In January, Obama did reject a presidential permit which would have allowed the pipeline to cross the U.S-Canada border, arguing his administration could not do the sufficient environmental and regulatory review in order to meet a congressionally-mandated Feb. 22 deadline.
To read the entire article go to: http://www.washingtonpost.com/blogs/election-2012/wp/2012/10/16/the-whole-story-on-the-keystone-pipeline/Share This Post
By Lauren Krugel, The Canadian Press October 15, 2012
CALGARY - Building pipelines to connect Alberta crude to West Coast ports is a matter of Canadian sovereignty, says the former CEO of Canada's biggest oil company.
Rick George, who retired from the top job at Suncor Energy Inc. (TSX:SU) in May following a two-decade tenure, makes the argument in his newly released book "Sun Rise: Suncor, the Oil Sands and the Future of Energy."
George was born and raised in Brush, Colo. — "population around 5,000 people with maybe an equal number of cattle and horses" — but he has long called Calgary home and considers himself a "Canadian nationalist."
Currently, the United States buys virtually all of Canada's energy exports — and that gives our southern neighbour too much power, writes George.
"It's not inconceivable to imagine the United States insisting that Canada alter various standards to match its own," he writes.
"Why would we let another country dictate environmental policy and commercial terms to us? That's what happens where energy is concerned, and it's a breach of Canada's sovereignty when it occurs."
To read the entire article go to: http://www.vancouversun.com/business/Former+Suncor+says+pipelines+matter+Canadian+sovereignty/7391165/story.htmlShare This Post
Posted by Juliet Eilperin on October 16, 2012 at 9:35 pm
Gov. Mitt Romney accused EPA administrator Lisa P. Jackson of blocking new coal plant construction in the United States, saying, “The head of the EPA said you can’t build a coal plant. It’s virtually impossible given the regulations.”
There’s no question that new EPA regulations, including limits on mercury and other toxic emissions, and a proposal to curb greenhouse gas emissions on new power plants have made it harder to build new coal-fired power plants.Share This Post
Mines are not prepared to pay enough to attract Canadian workers, say employment experts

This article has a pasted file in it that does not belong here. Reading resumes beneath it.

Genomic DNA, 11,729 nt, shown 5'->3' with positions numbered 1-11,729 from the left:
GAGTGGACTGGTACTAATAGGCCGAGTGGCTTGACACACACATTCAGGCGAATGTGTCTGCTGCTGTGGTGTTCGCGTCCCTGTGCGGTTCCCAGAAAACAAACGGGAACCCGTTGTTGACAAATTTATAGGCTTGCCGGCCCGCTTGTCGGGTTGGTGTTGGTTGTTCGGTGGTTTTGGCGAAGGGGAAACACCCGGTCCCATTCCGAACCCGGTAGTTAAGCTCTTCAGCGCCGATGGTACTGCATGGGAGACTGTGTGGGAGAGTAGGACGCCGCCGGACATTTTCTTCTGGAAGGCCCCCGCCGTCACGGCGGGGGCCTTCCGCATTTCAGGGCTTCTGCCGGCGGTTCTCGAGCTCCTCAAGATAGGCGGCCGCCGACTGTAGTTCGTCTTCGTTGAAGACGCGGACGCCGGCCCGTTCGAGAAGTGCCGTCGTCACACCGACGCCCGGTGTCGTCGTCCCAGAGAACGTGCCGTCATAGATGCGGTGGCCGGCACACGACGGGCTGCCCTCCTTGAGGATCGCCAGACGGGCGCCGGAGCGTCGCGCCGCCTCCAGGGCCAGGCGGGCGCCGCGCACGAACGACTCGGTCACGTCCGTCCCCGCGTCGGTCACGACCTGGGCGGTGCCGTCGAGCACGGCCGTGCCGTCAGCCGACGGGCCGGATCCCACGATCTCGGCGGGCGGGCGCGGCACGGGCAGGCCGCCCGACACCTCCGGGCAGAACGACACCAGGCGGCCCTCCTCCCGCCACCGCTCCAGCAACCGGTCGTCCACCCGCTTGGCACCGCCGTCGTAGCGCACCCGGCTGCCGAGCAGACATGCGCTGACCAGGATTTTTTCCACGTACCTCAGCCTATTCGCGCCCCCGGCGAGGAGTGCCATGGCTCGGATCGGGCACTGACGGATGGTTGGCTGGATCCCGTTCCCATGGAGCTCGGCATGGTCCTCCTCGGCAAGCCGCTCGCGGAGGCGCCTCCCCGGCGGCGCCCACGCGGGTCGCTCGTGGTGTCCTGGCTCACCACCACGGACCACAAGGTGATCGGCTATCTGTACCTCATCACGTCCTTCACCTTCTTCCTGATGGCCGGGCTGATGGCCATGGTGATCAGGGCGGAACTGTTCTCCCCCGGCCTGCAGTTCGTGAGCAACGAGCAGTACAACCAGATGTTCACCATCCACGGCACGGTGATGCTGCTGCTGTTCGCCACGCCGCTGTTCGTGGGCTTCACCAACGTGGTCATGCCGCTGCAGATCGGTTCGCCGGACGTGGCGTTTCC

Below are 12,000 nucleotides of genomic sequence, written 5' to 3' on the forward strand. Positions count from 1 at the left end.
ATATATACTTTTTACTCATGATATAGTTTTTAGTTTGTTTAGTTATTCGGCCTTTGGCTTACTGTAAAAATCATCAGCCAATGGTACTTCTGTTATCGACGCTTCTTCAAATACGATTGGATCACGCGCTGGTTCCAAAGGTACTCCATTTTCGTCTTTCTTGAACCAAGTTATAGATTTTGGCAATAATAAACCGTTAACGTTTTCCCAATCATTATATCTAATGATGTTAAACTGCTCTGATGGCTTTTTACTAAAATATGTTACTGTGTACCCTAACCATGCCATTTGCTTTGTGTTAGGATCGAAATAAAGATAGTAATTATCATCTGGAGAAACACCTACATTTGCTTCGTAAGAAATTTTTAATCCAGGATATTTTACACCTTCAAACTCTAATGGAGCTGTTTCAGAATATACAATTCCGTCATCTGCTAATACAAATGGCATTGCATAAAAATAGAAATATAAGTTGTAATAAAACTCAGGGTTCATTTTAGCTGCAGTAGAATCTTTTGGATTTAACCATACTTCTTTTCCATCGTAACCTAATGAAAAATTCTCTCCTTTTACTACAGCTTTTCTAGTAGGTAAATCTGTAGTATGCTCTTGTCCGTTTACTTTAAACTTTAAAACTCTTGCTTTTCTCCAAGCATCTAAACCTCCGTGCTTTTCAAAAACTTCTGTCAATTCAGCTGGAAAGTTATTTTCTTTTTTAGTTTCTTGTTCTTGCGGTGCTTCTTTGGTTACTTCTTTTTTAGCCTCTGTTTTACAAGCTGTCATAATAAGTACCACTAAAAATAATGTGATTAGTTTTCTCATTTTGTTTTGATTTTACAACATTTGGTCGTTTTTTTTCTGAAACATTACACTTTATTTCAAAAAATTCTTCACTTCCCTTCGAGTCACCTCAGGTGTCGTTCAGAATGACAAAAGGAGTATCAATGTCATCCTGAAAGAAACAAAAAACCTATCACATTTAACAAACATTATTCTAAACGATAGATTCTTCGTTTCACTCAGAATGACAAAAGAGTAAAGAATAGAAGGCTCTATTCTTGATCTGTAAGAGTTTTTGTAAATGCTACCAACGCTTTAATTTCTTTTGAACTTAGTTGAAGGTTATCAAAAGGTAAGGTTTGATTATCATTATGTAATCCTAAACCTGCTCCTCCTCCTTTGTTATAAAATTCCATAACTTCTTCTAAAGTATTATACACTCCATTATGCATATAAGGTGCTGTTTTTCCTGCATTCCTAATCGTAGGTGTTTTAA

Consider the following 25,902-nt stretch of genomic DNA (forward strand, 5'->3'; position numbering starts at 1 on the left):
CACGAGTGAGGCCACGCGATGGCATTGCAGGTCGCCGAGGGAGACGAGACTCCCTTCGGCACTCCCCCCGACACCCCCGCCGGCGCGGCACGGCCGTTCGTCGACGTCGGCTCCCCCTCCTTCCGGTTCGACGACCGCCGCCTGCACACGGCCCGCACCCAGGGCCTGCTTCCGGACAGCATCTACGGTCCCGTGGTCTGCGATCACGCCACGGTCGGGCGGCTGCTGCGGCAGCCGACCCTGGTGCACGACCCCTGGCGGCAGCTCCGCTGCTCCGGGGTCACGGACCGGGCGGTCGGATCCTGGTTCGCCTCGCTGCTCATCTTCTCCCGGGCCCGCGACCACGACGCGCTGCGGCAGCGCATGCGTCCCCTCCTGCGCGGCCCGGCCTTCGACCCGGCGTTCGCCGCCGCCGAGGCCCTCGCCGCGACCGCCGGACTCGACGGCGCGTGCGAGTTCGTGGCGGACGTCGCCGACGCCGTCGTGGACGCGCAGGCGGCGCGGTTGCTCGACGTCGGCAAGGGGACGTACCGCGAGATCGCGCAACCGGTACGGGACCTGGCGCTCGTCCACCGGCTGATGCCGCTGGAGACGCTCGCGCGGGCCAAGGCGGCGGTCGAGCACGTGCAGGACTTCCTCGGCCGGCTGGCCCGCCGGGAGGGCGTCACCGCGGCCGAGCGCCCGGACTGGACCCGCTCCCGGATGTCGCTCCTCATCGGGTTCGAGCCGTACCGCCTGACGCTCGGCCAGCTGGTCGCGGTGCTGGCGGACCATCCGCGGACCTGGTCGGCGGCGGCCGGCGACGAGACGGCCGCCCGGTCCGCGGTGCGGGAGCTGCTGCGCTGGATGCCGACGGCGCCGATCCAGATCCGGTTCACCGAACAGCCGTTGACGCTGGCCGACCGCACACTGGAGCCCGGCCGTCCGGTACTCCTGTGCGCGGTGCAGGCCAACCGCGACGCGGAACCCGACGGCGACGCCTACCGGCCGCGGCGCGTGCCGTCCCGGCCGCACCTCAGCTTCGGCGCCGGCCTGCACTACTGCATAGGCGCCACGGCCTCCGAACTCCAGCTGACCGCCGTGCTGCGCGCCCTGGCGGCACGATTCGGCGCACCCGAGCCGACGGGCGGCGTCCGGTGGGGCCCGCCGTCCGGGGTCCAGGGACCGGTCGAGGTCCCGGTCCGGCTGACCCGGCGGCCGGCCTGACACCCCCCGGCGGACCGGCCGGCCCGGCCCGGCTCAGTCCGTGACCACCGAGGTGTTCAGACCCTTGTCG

By Peter O'Neil, Vancouver Sun October 15, 2012
The hundreds of “temporary” foreign workers coming from China starting this autumn to work in northeastern B.C. coal mines will end up staying for years, if not decades, predicts the president of a B.C.-based employment agency.
And some of them may end up getting ripped off and even going home in caskets if the B.C. government doesn’t ensure proper regulation, said Kael Campbell, president of the Red Seal Group, a Victoria firm that helps match companies with skilled tradespeople across Canada.
“There is a true shortage of workers in northern B.C.,” said Campbell, a former employment standards officer in the B.C. Labour Ministry. “These Chinese workers are not going to be replaced by Canadians in this current economy. They will likely be nominated by the company for permanent residency and work in northern B.C. for years, if not decades.”
To read the entire article go to: http://www.vancouversun.com/news/metro/Coal+mine+temporary+workers+will+here+years/7388916/story.htmlShare This Post
Bruce Henderson | The Charlotte Observer
last updated: October 11, 2012 11:07:36 AM Posted on Thu, Oct. 11, 2012
Four environmental groups have asked North Carolina's Environmental Management Commission for a ruling that would force Duke Energy to clean up groundwater contamination near ash ponds at 14 coal-fired power plants.
The power plants where contamination has been found include Duke’s Riverbend and Allen plants on the Catawba River west of Charlotte, and its Marshall plant on Lake Norman.
State officials say contamination has been found at all 14 plants, and that they are working to trace its sources. Coal ash contains metals that can be toxic in high concentrations, but some also occur naturally in soil.
To read the entire article go to: http://www.mcclatchydc.com/2012/10/11/171218/environmental-groups-petition.htmlShare This Post
on October 17, 2012 at 6:11 PM, updated October 17, 2012 at 8:52 PM
Independent power producers are questioning the fairness of Portland General Electric's bidding process to acquire new electricity resources, and are asking energy regulators to step in to ensure the integrity of the process.
PGE is looking to build or buy a variety of new energy resources, including both baseload power -- likely a large, natural-gas fired power plant that runs year round -- as well flexible resources to meet peak and seasonal demand. It issued a request for proposals earlier this year and is set to announce a shortlist of bidders next month.